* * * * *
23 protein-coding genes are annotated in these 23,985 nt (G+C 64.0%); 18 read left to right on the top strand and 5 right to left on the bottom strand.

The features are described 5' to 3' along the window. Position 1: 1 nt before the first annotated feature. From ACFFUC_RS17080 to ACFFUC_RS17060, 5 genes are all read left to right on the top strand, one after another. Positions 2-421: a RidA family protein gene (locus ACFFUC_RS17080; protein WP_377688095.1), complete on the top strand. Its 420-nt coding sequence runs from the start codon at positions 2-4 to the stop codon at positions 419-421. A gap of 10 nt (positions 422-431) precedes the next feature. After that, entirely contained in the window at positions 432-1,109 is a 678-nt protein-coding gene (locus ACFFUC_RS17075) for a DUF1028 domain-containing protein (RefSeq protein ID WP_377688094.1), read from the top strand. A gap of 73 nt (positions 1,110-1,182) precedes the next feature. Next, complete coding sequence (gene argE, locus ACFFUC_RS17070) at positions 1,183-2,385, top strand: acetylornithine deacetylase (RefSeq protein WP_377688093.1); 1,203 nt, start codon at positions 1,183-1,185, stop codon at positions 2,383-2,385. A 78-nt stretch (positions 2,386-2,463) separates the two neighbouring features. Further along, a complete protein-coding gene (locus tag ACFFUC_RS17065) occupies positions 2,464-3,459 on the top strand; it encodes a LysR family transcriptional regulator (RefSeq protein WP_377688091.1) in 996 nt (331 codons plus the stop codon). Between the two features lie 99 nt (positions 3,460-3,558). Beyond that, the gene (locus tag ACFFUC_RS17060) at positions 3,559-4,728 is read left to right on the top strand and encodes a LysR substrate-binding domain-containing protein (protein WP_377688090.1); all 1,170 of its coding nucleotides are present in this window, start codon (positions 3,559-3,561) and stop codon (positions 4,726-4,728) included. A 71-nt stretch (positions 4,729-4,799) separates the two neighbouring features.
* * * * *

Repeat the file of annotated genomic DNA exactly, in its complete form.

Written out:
23 protein-coding genes are annotated in these 23,985 nt (G+C 64.0%); 18 read left to right on the top strand and 5 right to left on the bottom strand.

The features are described 5' to 3' along the window. Position 1: 1 nt before the first annotated feature. From ACFFUC_RS17080 to ACFFUC_RS17060, 5 genes are all read left to right on the top strand, one after another. Positions 2-421: a RidA family protein gene (locus ACFFUC_RS17080; protein WP_377688095.1), complete on the top strand. Its 420-nt coding sequence runs from the start codon at positions 2-4 to the stop codon at positions 419-421. A gap of 10 nt (positions 422-431) precedes the next feature. After that, entirely contained in the window at positions 432-1,109 is a 678-nt protein-coding gene (locus ACFFUC_RS17075) for a DUF1028 domain-containing protein (RefSeq protein ID WP_377688094.1), read from the top strand. A gap of 73 nt (positions 1,110-1,182) precedes the next feature. Next, complete coding sequence (gene argE, locus ACFFUC_RS17070) at positions 1,183-2,385, top strand: acetylornithine deacetylase (RefSeq protein WP_377688093.1); 1,203 nt, start codon at positions 1,183-1,185, stop codon at positions 2,383-2,385. A 78-nt stretch (positions 2,386-2,463) separates the two neighbouring features. Further along, a complete protein-coding gene (locus tag ACFFUC_RS17065) occupies positions 2,464-3,459 on the top strand; it encodes a LysR family transcriptional regulator (RefSeq protein WP_377688091.1) in 996 nt (331 codons plus the stop codon). Between the two features lie 99 nt (positions 3,460-3,558). Beyond that, the gene (locus tag ACFFUC_RS17060) at positions 3,559-4,728 is read left to right on the top strand and encodes a LysR substrate-binding domain-containing protein (protein WP_377688090.1); all 1,170 of its coding nucleotides are present in this window, start codon (positions 3,559-3,561) and stop codon (positions 4,726-4,728) included. A 71-nt stretch (positions 4,729-4,799) separates the two neighbouring features.